As a potential explanation for the observed results, we postulated that those with more severe molecular defects and therefore negligible circulating FVIII might be more likely to commence treatment at an early age than those with some residual circulating FVIII. In effect, could the relationship between age at first treatment and inhibitor incidence simply reflect the more severe genotype and therefore clinical phenotype in that patient?
We therefore examined the relationship between onset of treatment in those with severe and non-severe molecular defects. In this analysis we did observe that a higher proportion of children with severe molecular defects had commenced treatment during the first 18 months of life when compared to those with non-severe defects. This suggests that molecular defects may have some effect on early treatment requirements, which may at least partially account for the effect on subsequent inhibitor development.
Intron 22 inversions are the most common molecular defect in severe haemophilia A. In a subgroup analysis of 122 children, all of whom had an intron 22 inversion, we were able to examine the effect of age at first treatment on inhibitor incidence while controlling for the effect of the molecular defect in the FVIII gene. Importantly in this subgroup, there was no significant difference in the incidence of inhibitors in relation to the age at onset of treatment across any of the age groups. This again suggests that genetic factors may be a crucially important factor modifying the relationship between treatment onset and inhibitor development and highlights the important relationship between genetic and so-called environmental factors in this area.
Other genetic factors analysed in this study include the effects of ethnicity and family history of inhibitor development. In previous studies, the incidence of inhibitors has been observed to be higher in those of African and Hispanic origin . Linkage of inhibitor risk to major histocompatibility genotypes has been postulated as an explanation for this observation but has not been convincingly demonstrated. In the present study, due to the relatively small numbers involved, it was not possible to subgroup those of non-caucasian origin into specific ethnic groups and this grouping is therefore somewhat heterogeneous. It was, however, apparent that there were fewer children of African or Hispanic descent (18%) when compared with those of Asian origin (64%). Despite this we did observe a trend towards a higher incidence of inhibitors in those of non-caucasian origin.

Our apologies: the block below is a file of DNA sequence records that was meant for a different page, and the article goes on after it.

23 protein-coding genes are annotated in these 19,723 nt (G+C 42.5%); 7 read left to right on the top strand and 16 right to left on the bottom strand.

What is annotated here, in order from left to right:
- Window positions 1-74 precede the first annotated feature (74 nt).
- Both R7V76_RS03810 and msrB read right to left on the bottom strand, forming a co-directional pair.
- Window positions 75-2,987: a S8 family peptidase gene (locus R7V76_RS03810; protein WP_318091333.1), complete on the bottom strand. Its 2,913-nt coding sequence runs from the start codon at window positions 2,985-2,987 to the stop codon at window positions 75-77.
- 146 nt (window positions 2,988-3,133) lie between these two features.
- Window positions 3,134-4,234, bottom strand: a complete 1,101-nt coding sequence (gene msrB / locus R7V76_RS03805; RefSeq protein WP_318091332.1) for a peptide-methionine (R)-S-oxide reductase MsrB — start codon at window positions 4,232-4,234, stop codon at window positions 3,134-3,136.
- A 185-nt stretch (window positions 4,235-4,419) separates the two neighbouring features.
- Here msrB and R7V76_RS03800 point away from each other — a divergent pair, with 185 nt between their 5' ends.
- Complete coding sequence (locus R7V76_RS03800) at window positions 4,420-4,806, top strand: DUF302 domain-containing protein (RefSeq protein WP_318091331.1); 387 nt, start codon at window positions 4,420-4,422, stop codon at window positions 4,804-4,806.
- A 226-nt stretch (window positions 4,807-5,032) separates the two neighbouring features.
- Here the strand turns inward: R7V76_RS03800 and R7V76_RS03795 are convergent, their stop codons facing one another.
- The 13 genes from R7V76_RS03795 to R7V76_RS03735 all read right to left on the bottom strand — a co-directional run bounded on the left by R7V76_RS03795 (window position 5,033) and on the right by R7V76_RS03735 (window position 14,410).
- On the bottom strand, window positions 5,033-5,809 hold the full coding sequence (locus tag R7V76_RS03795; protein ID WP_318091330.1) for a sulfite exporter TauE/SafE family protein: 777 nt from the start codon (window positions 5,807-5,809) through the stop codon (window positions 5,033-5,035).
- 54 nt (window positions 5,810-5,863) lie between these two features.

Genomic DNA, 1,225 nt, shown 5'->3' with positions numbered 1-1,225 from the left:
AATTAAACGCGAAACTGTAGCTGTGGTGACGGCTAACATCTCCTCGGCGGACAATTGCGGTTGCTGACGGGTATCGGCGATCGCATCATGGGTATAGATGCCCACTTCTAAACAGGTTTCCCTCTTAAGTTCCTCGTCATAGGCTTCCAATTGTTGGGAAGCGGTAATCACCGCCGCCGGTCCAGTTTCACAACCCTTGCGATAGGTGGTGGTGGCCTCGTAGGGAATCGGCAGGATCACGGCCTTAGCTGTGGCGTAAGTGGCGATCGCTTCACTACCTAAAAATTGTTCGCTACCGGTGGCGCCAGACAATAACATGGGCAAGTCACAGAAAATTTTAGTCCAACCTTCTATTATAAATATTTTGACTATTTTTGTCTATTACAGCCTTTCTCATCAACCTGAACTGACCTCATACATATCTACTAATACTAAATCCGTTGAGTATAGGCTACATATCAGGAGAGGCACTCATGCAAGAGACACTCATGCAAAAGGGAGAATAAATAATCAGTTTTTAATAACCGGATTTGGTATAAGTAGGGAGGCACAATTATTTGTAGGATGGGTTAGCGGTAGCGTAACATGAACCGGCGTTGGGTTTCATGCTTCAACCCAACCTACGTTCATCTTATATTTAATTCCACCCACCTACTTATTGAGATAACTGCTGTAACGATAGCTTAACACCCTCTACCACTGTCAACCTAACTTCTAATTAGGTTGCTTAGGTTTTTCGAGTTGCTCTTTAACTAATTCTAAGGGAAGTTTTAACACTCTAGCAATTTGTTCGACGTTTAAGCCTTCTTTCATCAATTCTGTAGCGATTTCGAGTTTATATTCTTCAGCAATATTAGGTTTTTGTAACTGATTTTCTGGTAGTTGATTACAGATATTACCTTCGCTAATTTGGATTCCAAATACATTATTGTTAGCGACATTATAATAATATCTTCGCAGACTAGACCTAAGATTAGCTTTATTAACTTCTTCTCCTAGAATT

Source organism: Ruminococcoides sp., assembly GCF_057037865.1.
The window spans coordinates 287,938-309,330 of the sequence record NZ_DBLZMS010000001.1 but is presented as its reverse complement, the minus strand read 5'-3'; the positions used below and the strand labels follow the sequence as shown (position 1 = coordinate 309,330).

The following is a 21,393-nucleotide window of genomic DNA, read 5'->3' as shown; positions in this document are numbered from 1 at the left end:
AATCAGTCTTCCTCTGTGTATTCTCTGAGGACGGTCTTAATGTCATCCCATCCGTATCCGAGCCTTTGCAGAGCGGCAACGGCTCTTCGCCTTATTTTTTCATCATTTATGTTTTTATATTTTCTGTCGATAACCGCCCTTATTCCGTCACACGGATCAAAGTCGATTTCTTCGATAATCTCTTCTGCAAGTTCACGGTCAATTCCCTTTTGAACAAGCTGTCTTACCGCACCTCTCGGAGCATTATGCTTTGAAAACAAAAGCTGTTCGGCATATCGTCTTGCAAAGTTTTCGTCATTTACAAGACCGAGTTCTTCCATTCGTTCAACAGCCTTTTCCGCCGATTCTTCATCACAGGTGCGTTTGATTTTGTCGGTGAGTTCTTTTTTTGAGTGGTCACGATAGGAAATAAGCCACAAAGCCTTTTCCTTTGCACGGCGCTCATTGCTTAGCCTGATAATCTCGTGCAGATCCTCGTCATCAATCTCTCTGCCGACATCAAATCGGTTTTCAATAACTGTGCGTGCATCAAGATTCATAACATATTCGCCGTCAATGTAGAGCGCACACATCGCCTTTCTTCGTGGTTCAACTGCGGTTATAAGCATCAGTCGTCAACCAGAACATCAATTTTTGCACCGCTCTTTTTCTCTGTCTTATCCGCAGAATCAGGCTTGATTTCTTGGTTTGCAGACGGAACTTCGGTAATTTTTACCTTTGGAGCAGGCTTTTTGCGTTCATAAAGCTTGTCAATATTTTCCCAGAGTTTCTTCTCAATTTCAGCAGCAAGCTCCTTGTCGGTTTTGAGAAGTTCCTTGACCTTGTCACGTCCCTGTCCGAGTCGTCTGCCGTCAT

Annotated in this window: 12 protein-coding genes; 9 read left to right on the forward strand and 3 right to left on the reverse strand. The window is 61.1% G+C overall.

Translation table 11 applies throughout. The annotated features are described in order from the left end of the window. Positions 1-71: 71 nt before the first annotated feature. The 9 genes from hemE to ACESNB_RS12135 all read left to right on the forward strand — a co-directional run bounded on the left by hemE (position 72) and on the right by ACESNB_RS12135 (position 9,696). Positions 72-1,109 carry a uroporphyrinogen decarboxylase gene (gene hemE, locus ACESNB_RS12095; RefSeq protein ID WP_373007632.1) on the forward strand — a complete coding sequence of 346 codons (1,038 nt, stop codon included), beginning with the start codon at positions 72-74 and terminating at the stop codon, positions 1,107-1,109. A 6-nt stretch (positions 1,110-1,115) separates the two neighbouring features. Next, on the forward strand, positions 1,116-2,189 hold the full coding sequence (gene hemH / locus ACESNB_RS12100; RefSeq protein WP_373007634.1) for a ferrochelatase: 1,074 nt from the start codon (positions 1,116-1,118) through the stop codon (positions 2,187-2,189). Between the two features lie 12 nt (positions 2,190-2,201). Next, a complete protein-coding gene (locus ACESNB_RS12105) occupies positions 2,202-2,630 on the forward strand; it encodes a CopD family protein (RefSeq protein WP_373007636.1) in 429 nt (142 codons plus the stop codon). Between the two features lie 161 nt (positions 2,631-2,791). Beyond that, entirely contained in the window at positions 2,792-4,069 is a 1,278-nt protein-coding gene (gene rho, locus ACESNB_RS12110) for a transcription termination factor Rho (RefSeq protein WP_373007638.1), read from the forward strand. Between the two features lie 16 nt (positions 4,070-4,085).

Family history of inhibitor development has also been observed to influence inhibitor development and is most marked in monozygotic twins where concordance is estimated at 90% . Only 10% of cases in this study had a positive family history of inhibitor development and again there was only a trend towards a higher incidence of inhibitors in this subgroup. This may in part reflect the small numbers involved and also the inclusion of cases with a positive family history not just in a siblings, but also in a more distant relative where the effect is likely to be less marked.
There remains considerable debate regarding whether or not the type of factor replacement used in the management of haemophilia significantly affects the likelihood of inhibitor development [7,18–20]. In this study, we have observed a higher rate of inhibitor development in those treated initially with recombinant products. A number of previously untreated patient (PUP) studies have shown different rates of inhibitor development with different products, and in these studies there has also been a tendency to higher rates of inhibitor development in those treated with recombinant products . It has been postulated that these differences may be explained by more intensive inhibitor monitoring in the rFVIII PUP studies when compared with older studies of plasma-derived FVIII. These differences in monitoring potentially make direct comparisons between individual studies misleading, particularly with regard to the incidence of low titre inhibitors. Nevertheless, data in this study are consistent with recently published data by Goudemand et al. who observed a higher incidence of inhibitors in those treated with a rFVIII product during the same time period as a second group receiving a plasma-derived FVIII containing VWF . Whether this effect relates to the presence of VWF or other potentially immunomodulatory factors in plasma-derived FVIII products remains unclear at the present time .
Other treatment-related factors including the intensity and indications for early FVIII exposure have also been postulated to be important in subsequent inhibitor development but were not specifically addressed in this study . These factors do, however, warrant further investigation in order to clarify the interaction between genetic factors and early treatment patterns in relation to inhibitor development.
The ability to predict which children with severe haemophilia might be most likely to go on to develop inhibitory antibodies has important implications for the management of this condition. In the present study, we have demonstrated a relationship between age at onset of treatment and inhibitor development but in contrast to other published data the effect was not observed during the first year of life and was also significantly influenced by the underlying molecular defect in the FVIII gene. We have also documented the likely higher incidence of inhibitors in those whose initial FVIII exposure is with a rFVIII product. These results highlight the complex influences affecting inhibitor development in haemophilia, which relates to both genetic and treatment variables. Further studies addressing initial treatment patterns are indicated in large groups of children with well-documented molecular defects to try to define which, if any, of these factors may be modified in future treatment protocols.